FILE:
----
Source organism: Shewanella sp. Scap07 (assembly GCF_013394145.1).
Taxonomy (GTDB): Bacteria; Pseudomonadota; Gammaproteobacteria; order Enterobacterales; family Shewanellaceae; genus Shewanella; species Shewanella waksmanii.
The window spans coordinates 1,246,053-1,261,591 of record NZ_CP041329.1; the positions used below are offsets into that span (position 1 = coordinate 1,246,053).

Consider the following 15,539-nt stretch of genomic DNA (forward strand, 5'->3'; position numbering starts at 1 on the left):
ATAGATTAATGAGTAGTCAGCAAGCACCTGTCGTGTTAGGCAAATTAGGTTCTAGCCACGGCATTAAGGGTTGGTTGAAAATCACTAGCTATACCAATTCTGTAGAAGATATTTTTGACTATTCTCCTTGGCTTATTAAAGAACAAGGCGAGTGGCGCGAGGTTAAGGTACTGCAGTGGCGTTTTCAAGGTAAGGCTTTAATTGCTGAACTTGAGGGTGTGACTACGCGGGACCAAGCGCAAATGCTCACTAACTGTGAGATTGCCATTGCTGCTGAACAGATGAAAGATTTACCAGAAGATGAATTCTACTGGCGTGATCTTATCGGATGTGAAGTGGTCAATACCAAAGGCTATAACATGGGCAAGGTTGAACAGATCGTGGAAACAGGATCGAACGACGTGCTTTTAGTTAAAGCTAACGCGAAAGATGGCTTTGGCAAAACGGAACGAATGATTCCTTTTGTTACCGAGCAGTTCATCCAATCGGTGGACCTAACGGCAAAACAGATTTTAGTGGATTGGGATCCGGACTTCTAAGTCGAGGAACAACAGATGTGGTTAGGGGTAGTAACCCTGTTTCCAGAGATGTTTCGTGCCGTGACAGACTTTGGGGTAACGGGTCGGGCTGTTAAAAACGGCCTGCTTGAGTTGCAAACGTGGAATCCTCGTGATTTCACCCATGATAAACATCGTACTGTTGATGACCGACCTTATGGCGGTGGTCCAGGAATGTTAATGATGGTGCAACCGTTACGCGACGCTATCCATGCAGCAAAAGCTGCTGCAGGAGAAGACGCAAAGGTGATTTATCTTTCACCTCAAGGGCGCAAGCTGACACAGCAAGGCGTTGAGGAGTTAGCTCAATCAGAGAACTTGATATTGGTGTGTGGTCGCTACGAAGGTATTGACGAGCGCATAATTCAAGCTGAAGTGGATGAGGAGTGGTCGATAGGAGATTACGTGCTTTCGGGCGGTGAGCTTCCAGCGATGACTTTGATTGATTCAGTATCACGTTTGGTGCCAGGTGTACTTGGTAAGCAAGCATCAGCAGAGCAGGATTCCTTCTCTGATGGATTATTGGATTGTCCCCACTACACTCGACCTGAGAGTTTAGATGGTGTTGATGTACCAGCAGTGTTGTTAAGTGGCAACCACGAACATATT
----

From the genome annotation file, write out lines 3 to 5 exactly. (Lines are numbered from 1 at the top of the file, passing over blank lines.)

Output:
The window spans coordinates 1,246,053-1,261,591 of record NZ_CP041329.1; the positions used below are offsets into that span (position 1 = coordinate 1,246,053).

Consider the following 15,539-nt stretch of genomic DNA (forward strand, 5'->3'; position numbering starts at 1 on the left):
ATAGATTAATGAGTAGTCAGCAAGCACCTGTCGTGTTAGGCAAATTAGGTTCTAGCCACGGCATTAAGGGTTGGTTGAAAATCACTAGCTATACCAATTCTGTAGAAGATATTTTTGACTATTCTCCTTGGCTTATTAAAGAACAAGGCGAGTGGCGCGAGGTTAAGGTACTGCAGTGGCGTTTTCAAGGTAAGGCTTTAATTGCTGAACTTGAGGGTGTGACTACGCGGGACCAAGCGCAAATGCTCACTAACTGTGAGATTGCCATTGCTGCTGAACAGATGAAAGATTTACCAGAAGATGAATTCTACTGGCGTGATCTTATCGGATGTGAAGTGGTCAATACCAAAGGCTATAACATGGGCAAGGTTGAACAGATCGTGGAAACAGGATCGAACGACGTGCTTTTAGTTAAAGCTAACGCGAAAGATGGCTTTGGCAAAACGGAACGAATGATTCCTTTTGTTACCGAGCAGTTCATCCAATCGGTGGACCTAACGGCAAAACAGATTTTAGTGGATTGGGATCCGGACTTCTAAGTCGAGGAACAACAGATGTGGTTAGGGGTAGTAACCCTGTTTCCAGAGATGTTTCGTGCCGTGACAGACTTTGGGGTAACGGGTCGGGCTGTTAAAAACGGCCTGCTTGAGTTGCAAACGTGGAATCCTCGTGATTTCACCCATGATAAACATCGTACTGTTGATGACCGACCTTATGGCGGTGGTCCAGGAATGTTAATGATGGTGCAACCGTTACGCGACGCTATCCATGCAGCAAAAGCTGCTGCAGGAGAAGACGCAAAGGTGATTTATCTTTCACCTCAAGGGCGCAAGCTGACACAGCAAGGCGTTGAGGAGTTAGCTCAATCAGAGAACTTGATATTGGTGTGTGGTCGCTACGAAGGTATTGACGAGCGCATAATTCAAGCTGAAGTGGATGAGGAGTGGTCGATAGGAGATTACGTGCTTTCGGGCGGTGAGCTTCCAGCGATGACTTTGATTGATTCAGTATCACGTTTGGTGCCAGGTGTACTTGGTAAGCAAGCATCAGCAGAGCAGGATTCCTTCTCTGATGGATTATTGGATTGTCCCCACTACACTCGACCTGAGAGTTTAGATGGTGTTGATGTACCAGCAGTGTTGTTAAGTGGCAACCACGAACATATT